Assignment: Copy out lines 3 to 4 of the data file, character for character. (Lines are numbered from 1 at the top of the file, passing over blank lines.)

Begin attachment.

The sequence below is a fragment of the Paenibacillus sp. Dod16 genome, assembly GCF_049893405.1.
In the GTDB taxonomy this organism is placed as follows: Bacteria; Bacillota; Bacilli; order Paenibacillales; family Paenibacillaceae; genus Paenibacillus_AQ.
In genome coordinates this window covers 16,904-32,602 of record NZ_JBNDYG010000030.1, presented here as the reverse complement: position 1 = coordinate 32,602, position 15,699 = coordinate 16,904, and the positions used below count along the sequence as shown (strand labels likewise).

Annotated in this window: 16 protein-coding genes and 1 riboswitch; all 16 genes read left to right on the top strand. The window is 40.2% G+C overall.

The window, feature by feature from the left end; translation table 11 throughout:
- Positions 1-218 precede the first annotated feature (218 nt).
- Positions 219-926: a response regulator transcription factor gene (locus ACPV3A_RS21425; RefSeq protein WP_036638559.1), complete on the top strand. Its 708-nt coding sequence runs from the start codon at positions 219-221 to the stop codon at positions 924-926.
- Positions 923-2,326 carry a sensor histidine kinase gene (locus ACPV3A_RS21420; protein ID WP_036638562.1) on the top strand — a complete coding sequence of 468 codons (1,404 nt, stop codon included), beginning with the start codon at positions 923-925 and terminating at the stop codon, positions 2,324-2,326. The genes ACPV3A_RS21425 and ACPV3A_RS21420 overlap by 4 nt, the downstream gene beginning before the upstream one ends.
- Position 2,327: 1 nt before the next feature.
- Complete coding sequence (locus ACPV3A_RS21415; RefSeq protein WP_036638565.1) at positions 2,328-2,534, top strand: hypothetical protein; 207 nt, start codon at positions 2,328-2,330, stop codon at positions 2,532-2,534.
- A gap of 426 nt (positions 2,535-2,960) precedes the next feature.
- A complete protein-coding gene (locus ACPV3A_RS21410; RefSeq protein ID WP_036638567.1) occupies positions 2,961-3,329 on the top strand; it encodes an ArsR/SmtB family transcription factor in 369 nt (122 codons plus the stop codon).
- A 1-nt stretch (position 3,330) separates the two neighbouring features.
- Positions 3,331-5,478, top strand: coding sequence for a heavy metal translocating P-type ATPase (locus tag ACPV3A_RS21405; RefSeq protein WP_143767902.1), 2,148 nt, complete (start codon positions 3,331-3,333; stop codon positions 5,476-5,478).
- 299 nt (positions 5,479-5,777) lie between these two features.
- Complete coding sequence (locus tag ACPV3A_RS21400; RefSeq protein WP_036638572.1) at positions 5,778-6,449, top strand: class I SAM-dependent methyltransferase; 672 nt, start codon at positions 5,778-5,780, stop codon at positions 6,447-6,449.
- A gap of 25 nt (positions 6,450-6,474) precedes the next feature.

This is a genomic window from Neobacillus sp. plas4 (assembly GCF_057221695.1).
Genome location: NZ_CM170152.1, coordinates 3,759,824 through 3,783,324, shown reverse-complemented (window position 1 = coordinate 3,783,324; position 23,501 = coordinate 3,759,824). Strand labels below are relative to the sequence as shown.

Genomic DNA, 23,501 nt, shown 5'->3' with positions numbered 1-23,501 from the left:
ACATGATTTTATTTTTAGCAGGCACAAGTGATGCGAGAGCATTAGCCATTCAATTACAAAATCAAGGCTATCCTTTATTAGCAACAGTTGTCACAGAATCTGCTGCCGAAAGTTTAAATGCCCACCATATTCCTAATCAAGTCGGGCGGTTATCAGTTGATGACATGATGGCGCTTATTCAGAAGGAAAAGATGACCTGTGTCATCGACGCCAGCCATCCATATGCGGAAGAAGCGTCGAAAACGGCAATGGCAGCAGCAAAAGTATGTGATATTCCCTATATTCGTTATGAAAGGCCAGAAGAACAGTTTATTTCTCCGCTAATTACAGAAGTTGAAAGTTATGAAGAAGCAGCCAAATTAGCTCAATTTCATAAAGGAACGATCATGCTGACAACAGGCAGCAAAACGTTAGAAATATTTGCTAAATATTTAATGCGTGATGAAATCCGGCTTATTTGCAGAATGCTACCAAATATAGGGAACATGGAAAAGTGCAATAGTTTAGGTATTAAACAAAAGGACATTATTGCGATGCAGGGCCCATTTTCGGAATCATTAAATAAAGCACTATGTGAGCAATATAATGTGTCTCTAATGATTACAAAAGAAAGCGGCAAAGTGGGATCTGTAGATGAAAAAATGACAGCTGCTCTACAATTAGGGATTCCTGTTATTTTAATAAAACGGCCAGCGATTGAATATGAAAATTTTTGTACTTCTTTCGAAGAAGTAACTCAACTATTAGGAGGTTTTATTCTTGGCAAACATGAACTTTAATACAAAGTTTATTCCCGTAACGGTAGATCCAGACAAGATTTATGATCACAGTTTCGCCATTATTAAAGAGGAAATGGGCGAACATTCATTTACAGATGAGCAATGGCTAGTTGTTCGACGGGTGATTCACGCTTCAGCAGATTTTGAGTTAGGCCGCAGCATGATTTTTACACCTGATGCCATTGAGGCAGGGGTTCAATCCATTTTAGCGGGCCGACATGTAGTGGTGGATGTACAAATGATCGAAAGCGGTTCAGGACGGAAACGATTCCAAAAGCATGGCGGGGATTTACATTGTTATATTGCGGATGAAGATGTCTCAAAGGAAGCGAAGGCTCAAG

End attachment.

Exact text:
In genome coordinates this window covers 16,904-32,602 of record NZ_JBNDYG010000030.1, presented here as the reverse complement: position 1 = coordinate 32,602, position 15,699 = coordinate 16,904, and the positions used below count along the sequence as shown (strand labels likewise).

Annotated in this window: 16 protein-coding genes and 1 riboswitch; all 16 genes read left to right on the top strand. The window is 40.2% G+C overall.